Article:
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https://www.readbyqxmd.com/read/28535251/mms1-binds-to-g-rich-regions-in-saccharomyces-cerevisiae-and-influences-replication-and-genome-stability
#1
Katharina Wanzek, Eike Schwindt, John A Capra, Katrin Paeschke
The regulation of replication is essential to preserve genome integrity. Mms1 is part of the E3 ubiquitin ligase complex that is linked to replication fork progression. By identifying Mms1 binding sites genome-wide in Saccharomyces cerevisiae we connected Mms1 function to genome integrity and replication fork progression at particular G-rich motifs. This motif can form G-quadruplex (G4) structures in vitro. G4 are stable DNA structures that are known to impede replication fork progression. In the absence of Mms1, genome stability is at risk at these G-rich/G4 regions as demonstrated by gross chromosomal rearrangement assays...
May 23, 2017: Nucleic Acids Research
https://www.readbyqxmd.com/read/28535155/elevated-apobec3b-expression-drives-a-kataegic-like-mutation-signature-and-replication-stress-related-therapeutic-vulnerabilities-in-p53-defective-cells
#2
Jenni Nikkilä, Rahul Kumar, James Campbell, Inger Brandsma, Helen N Pemberton, Fredrik Wallberg, Kinga Nagy, Ildikó Scheer, Beata G Vertessy, Artur A Serebrenik, Valentina Monni, Reuben S Harris, Stephen J Pettitt, Alan Ashworth, Christopher J Lord
BACKGROUND: Elevated APOBEC3B expression in tumours correlates with a kataegic pattern of localised hypermutation. We assessed the cellular phenotypes associated with high-level APOBEC3B expression and the influence of p53 status on these phenotypes using an isogenic system. METHODS: We used RNA interference of p53 in cells with inducible APOBEC3B and assessed DNA damage response (DDR) biomarkers. The mutational effects of APOBEC3B were assessed using whole-genome sequencing...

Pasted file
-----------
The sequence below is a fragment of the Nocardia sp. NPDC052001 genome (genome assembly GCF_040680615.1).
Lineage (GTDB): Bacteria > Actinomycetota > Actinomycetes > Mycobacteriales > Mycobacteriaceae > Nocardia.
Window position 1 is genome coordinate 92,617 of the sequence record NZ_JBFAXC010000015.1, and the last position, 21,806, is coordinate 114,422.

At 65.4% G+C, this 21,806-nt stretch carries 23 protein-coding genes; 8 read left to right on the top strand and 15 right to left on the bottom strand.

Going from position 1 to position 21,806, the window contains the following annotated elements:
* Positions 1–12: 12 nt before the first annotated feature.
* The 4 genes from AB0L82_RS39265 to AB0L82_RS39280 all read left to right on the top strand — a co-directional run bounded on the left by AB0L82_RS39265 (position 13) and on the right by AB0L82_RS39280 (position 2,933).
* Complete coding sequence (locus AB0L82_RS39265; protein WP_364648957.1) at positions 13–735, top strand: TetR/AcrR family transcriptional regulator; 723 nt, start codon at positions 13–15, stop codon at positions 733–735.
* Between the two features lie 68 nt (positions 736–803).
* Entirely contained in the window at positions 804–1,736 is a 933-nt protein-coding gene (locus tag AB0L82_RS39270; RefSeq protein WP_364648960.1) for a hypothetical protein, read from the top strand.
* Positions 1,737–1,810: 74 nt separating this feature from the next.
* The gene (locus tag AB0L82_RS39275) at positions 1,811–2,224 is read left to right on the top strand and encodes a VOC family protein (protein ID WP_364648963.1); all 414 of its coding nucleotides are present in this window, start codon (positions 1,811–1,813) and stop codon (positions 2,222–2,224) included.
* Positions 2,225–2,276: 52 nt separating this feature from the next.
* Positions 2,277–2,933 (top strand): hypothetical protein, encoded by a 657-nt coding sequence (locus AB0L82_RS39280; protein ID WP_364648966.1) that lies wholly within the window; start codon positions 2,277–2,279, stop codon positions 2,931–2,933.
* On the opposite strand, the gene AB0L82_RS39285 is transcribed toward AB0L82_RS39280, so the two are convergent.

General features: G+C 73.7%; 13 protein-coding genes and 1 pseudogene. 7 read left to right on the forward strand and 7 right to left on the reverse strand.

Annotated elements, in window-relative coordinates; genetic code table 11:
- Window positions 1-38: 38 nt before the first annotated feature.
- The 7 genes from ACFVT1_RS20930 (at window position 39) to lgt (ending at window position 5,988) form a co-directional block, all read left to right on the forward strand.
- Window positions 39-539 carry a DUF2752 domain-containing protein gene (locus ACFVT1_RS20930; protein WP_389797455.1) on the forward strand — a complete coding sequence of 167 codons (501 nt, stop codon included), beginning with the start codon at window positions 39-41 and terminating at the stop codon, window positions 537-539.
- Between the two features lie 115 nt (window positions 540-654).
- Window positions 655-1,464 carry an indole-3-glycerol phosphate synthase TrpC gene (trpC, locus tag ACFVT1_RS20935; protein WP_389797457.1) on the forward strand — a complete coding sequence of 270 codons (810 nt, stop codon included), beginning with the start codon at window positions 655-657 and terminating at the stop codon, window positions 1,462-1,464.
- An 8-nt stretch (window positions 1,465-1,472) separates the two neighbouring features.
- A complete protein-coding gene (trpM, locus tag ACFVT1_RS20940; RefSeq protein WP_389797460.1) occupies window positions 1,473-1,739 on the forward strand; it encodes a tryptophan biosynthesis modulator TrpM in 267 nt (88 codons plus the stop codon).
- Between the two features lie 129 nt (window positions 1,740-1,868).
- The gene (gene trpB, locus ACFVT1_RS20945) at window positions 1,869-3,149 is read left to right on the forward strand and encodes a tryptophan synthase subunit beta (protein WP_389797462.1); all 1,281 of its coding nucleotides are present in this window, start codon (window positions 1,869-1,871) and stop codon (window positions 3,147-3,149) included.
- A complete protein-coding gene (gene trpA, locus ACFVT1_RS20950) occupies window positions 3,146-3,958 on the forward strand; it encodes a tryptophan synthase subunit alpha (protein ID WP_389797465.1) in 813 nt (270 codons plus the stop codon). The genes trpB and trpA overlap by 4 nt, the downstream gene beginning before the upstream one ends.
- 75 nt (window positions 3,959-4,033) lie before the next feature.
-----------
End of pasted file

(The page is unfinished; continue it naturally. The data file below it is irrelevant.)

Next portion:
May 23, 2017: British Journal of Cancer
https://www.readbyqxmd.com/read/28535027/arsenite-binds-to-the-ring-finger-domain-of-fancl-e3-ubiquitin-ligase-and-inhibits-dna-interstrand-cross-link-repair
#3
Ji Jiang, Marina Bellani, Lin Li, Pengcheng Wang, Michael M Seidman, Yinsheng Wang
Human exposure to arsenic in drinking water is known to be associated with the development of bladder, lung, kidney, and skin cancers. The molecular mechanisms underlying the carcinogenic effects of arsenic species remain incompletely understood. DNA interstrand cross-links (ICLs) are among the most cytotoxic type of DNA lesions that block DNA replication and transcription, and these lesions can be induced by endogenous metabolism and by exposure to exogenous agents. Fanconi anemia (FA) is a congenital disorder manifested with elevated sensitivity toward DNA interstrand cross-linking agents...
May 23, 2017: ACS Chemical Biology
https://www.readbyqxmd.com/read/28534493/usp13-negatively-regulates-antiviral-responses-by-deubiquitinating-sting
#4
He Sun, Qiang Zhang, Ying-Ying Jing, Man Zhang, Hai-Ying Wang, Zeng Cai, Tianzi Liuyu, Zhi-Dong Zhang, Tian-Chen Xiong, Yan Wu, Qi-Yun Zhu, Jing Yao, Hong-Bing Shu, Dandan Lin, Bo Zhong
STING (also known as MITA) is critical for host defence against viruses and the activity of STING is regulated by ubiquitination. However, the deubiquitination of STING is not fully understood. Here, we show that ubiquitin-specific protease 13 (USP13) is a STING-interacting protein that catalyses deubiquitination of STING. Knockdown or knockout of USP13 potentiates activation of IRF3 and NF-κB and expression of downstream genes after HSV-1 infection or transfection of DNA ligands. USP13 deficiency results in impaired replication of HSV-1...
May 23, 2017: Nature Communications
https://www.readbyqxmd.com/read/28534480/molecular-basis-for-primpol-recruitment-to-replication-forks-by-rpa
#5
Thomas A Guilliam, Nigel C Brissett, Aaron Ehlinger, Benjamin A Keen, Peter Kolesar, Elaine M Taylor, Laura J Bailey, Howard D Lindsay, Walter J Chazin, Aidan J Doherty
DNA damage and secondary structures can stall the replication machinery. Cells possess numerous tolerance mechanisms to complete genome duplication in the presence of such impediments. In addition to translesion synthesis (TLS) polymerases, most eukaryotic cells contain a multifunctional replicative enzyme called primase-polymerase (PrimPol) that is capable of directly bypassing DNA damage by TLS, as well as repriming replication downstream of impediments. Here, we report that PrimPol is recruited to reprime through its interaction with RPA...